Tuesday, February 3, 2015

Axe Handle Thinning and Sculpting Wards Master Quality

While I wait impatiently for my good handles to arrive I'm not left with many axe projects to work on and that ruins my day. I got this 32 inch handle thinking I would need to put it on an axe for someone else and that ended up not happening. Meanwhile, my Craftsman axe with a handle I really like, has taken the place of my go-to axe for my day-to-day splitting chores and my old Wards just sits in a corner. The Wards was one of the first axes I rehung and I didn't do anything to the handle before putting the two together. It served us well but the feel of a good handle makes it hard to pick up the Wards with its poorly contoured stick and severely lacking swell. However, it's a great axe and I decided to replace the handle with something good, or at least a whole lot better. In the first picture you see a beginning, middle, and end shot of the new 32" stick. It came straight, with about 1-1/2" in the swell side-to-side, but wasn't great front-to-back. Overall, I felt there was sufficient material to get a good feel, so I went to work. I will say, while we're on the subject, that I feel it's better to have a narrow swell than a short swell and in this case, it's somewhat the opposite. When I say short, I mean front-to-back where the hook in the swell contacts your fingers. More often than not, this is where handles are missing material, and more and more I am finding that I'm not satisfied with anything but a rough handle seen in some recent posts. The "good handles" I referenced above, are those first pass handles I've been waiting and waiting on.

So on this project I documented the process as I went along and that brings up the next common problem with off the shelf handles - the tongue. The tongue is the portion of the handle that is fitted inside the axe and when it comes already too small, it's just another little thing in a list of little things that can add up to an axe head coming loose sooner than it should. The new 32" haft was no exception. Luckily it was only short toward the front of the eye and I was able to get a good tight fit everywhere else. It is actually apparent in the picture - you can see that the tongue is narrower than the handle in both the front and the back. I lowered the shoulder in an effort to get to the thicker area, but in the end there was still a small gap at the point of the eye. This isn't usually a big deal, but I fill in these gaps just for good measure and I believe that if there is room for the handle to move, over time it will move there.

I recently acquired a half round file and rasp for working the swell and that's where the process begins. I found that I need the tight radius of the rasp to get the swell shape similar to that of my vintage handles and it really makes short work of wood without all the dust of the belt sander. Once I had ripped down the basic shape with the rasp then I took it to the belt sander to thin the handle down over its length and reduce the shoulder to approximately the width of the axe head. The half round file is used to smooth out the swell and then I went over the surface with a couple pieces of broken glass to get it smooth.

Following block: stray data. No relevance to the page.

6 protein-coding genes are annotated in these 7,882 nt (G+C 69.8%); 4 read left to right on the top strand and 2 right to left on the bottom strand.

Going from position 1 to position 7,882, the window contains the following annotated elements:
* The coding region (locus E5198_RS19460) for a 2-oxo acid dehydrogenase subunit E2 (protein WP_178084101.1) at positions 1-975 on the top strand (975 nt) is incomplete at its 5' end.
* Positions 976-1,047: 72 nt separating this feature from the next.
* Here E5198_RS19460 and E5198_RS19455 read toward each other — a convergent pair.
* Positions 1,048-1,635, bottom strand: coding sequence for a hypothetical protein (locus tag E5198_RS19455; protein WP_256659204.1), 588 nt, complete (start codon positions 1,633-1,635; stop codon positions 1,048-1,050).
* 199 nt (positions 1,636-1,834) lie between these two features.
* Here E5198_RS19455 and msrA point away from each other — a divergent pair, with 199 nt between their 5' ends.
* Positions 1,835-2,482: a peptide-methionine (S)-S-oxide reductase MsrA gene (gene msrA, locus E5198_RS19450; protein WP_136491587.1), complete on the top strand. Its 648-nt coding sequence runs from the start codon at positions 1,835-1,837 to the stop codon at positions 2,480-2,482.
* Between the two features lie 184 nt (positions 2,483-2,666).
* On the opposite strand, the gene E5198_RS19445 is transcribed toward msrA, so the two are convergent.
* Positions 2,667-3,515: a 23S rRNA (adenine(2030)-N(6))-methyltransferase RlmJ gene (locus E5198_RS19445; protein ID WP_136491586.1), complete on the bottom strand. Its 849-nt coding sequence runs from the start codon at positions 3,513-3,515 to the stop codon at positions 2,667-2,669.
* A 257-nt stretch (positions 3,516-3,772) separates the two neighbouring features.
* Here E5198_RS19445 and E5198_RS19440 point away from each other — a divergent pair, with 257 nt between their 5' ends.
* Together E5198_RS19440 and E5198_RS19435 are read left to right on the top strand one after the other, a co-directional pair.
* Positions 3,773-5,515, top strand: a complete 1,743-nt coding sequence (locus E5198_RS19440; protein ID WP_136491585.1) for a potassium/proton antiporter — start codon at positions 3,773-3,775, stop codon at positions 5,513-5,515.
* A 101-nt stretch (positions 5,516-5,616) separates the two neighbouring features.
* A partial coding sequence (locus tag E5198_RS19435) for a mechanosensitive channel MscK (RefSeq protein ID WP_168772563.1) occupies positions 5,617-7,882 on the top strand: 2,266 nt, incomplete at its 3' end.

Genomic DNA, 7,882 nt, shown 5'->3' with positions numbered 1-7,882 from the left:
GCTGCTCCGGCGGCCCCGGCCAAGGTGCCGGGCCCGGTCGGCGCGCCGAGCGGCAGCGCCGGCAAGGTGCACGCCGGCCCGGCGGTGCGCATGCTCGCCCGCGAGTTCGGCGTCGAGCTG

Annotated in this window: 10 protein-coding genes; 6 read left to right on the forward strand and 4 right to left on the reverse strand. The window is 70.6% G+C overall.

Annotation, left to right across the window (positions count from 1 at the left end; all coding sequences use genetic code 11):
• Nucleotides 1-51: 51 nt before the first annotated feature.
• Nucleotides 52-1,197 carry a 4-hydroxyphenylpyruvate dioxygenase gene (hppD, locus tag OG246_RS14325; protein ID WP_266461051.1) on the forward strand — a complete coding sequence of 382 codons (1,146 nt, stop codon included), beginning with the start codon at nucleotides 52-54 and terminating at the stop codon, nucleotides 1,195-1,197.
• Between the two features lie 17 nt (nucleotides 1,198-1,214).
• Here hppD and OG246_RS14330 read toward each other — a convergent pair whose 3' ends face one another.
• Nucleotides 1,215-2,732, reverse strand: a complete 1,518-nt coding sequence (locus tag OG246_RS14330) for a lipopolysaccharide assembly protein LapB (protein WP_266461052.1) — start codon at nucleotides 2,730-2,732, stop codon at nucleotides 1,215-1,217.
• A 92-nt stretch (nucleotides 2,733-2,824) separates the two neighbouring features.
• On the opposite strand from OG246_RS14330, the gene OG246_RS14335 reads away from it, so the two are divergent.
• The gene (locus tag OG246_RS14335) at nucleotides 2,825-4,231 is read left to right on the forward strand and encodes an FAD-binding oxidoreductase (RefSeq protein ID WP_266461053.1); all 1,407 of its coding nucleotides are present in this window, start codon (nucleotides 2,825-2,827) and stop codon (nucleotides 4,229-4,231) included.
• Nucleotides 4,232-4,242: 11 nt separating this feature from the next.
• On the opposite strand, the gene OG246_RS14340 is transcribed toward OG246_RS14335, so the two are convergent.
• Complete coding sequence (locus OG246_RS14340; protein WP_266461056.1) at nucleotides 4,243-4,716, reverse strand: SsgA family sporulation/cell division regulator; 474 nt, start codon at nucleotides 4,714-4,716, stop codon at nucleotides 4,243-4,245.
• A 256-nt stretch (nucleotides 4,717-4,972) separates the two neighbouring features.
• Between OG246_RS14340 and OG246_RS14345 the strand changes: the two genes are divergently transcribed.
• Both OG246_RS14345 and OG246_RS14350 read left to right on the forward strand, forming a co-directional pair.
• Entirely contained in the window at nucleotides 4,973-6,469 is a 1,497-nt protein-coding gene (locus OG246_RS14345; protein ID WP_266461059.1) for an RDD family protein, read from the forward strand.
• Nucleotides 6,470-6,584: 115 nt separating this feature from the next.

To make this project interesting I tried something new. Many of us axe enthusiasts like the patina on the heads because it tells the tool's story and history, but what about the handle? It will earn its own patina over time but it really takes a long time too, and until then, you've got this vintage head, dark and dinged with use, on a bright white piece of fresh hickory. Actually, since it's such a common sight I think it's really not that odd looking, but that's not to say that a battle worn handle, slicked over with use and darkened with age isn't also attractive. I wanted to see if I could make the handle match the head. To me, patina comes from use, but we've all seen the dry, gray wood that is the result of neglect and that's not what I was looking for. Most wood becomes darker and richer in color naturally when it's cared for, and even more so when it absorbs oils and dirt from use. That is the appearance I wanted to duplicate. The first thing I am sure a handle gets in it is dirt. What I have noticed is that the grain lines are usually darkened and I read that vinegar was used to age wood. I think the problem with vinegar is it ages the wood and just makes it look old, no well used. But, I have tubs of it sitting around full of black nasty sludge that comes off the axe heads and I thought it might just be a good first step. My vinegar solution did darken the wood and the sludge made the grain turn black instantly so I felt like that worked great. I already knew that simply applying boiled linseed oil would darken the wood and bring out the natural color as it always does, but I wanted more. I had some leather dye sitting on the workbench, some kind of rusty tan color and decided that had aught to do the trick. I put a little on a rag and rubbed it in with BLO at the same time to thin the color down enough that I could make some places a little darker by applying more, and leave other areas lighter. I made a few scratches in the wood for fun and I am very pleased with the final result.

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